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Cock up, not conspiracy…

Allen v Southwark LBC [No.2] [2011] EWCA Civ 470

I haven’t been able to find a report on this case, save for a note in the Garden Court Housing Law Bulletin for 26 April 2011. If anyone has a transcript, we’d be very keen to see it.

This looks like the end for Mr Carlos Allen’s claim against LB Southwark for harassment. You may recall that, back in November 2008, Mr Allen won his appeal of Southwark’s strike out application in the Court of Appeal (our report here).

The substance of Mr Allen’s claim was that in repeatedly issuing possession claims against him, each of which was on the same ground and each of which was struck out for exactly the same deficiency, Southwark were harassing him for the purposes of the Protection from Harassment Act 1997. The Court of Appeal had held that Southwark’s behaviour was at least arguably capable of constituting harassment and re-instated the case.

From the Garden Court note, it appears that the first instance court found that Southwark had brought the possession claims in good faith, albeit ‘mistakenly or incompetently’. (Southwark had argued in the Court of Appeal that its behaviour might have been ‘careless, negligent, even vexatious’ but not harassment). The claim was dismissed.

It also appears that Mr Allen then applied to the Court of Appeal for permission, but was refused on the basis that on the facts there was no real prospect of showing that the Judge was wrong.

Again, if anyone has a transcript, we’d be very grateful.

[Update. I’ve seen a transcript. As we noted before, the issue with the possession claims was that Mr A’s tenancy agreement provided for him to pay his rent at the local housing office. Southwark then insisted that rent was paid at a bank or post office and refused to take money at the housing office. Mr A insisted on paying at the office. Arrears built up, Southwark issued a possession claim, then, as each claim failed, accepted a ‘one-off’ payment at the housing office. More arrears, another claim on two further relevant occasions.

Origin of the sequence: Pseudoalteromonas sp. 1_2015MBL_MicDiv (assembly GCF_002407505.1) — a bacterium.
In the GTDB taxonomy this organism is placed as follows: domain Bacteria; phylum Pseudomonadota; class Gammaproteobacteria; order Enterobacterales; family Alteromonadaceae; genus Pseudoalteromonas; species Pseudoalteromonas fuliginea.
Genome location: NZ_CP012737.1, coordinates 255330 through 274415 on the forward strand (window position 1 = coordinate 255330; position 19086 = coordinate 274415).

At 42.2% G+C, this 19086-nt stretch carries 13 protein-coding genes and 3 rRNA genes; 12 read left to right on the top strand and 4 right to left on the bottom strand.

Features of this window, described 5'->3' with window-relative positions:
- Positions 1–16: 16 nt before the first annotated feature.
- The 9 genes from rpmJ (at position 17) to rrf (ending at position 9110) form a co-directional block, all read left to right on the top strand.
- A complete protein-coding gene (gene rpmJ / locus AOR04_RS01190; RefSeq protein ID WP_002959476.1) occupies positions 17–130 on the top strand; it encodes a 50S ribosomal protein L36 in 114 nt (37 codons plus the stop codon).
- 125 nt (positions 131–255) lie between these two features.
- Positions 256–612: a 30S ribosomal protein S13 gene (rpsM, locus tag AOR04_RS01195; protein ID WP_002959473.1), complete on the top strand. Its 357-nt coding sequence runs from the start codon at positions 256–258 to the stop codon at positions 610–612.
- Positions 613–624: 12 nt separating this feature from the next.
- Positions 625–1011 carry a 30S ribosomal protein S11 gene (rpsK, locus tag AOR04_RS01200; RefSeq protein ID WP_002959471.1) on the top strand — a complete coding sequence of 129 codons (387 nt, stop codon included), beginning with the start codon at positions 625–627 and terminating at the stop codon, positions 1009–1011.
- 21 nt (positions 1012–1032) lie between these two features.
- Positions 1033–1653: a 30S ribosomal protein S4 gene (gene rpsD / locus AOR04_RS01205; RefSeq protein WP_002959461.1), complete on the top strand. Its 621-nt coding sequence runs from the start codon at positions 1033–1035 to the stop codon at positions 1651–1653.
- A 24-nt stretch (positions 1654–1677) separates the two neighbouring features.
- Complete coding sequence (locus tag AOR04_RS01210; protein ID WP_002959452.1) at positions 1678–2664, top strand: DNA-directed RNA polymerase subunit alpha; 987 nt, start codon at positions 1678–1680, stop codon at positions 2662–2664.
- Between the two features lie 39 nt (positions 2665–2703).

The tenancy agreement was not amended or supplemented by Southwark. Southwark’s evidence was that it may have mishandled the situation, but it was a matter of repeated attempts to ‘regularise’ the position, in the last instance with the aid of Counsel. The attempts were in good faith and not therefore ‘a course of conduct which, on an objective basis, would be regarded by reasonable people as amounting to oppressive and unacceptable conduct and conduct of sufficient gravity to amount to an offence under the criminal alternative provisions of the Act’. HHJ Mitchell agreed and dismissed the claim

On appeal, conducted in person by Mr Allen, as was the trial below, Rix LJ found that Mr Allen was effectively just a re-arguing of the case on it’s facts and therefore disclosed no ground that would give a real prospect of success. Permission to appeal refused. ]

Giles Peaker is a solicitor and partner in the Housing and Public Law team at Anthony Gold Solicitors in South London. You can find him on Linkedin and on Twitter. Known as NL round these parts.

2 Comments

  1. d. hardy

    hello,you kindly sent me a copy of the judgement by the court of appeal refusing leave to appeal the first instance decision. is it possible to obtain the transcript of the judgement at first instance? word wave did not transcribe the judgement. C allen would have to obtained the transcript fpr the leave to appeal application.

    Reply
    • NL

      We’ve not got it. If Mr Allen did obtain a copy, it hasn’t been more widely circulated, I’m afraid.

      Reply

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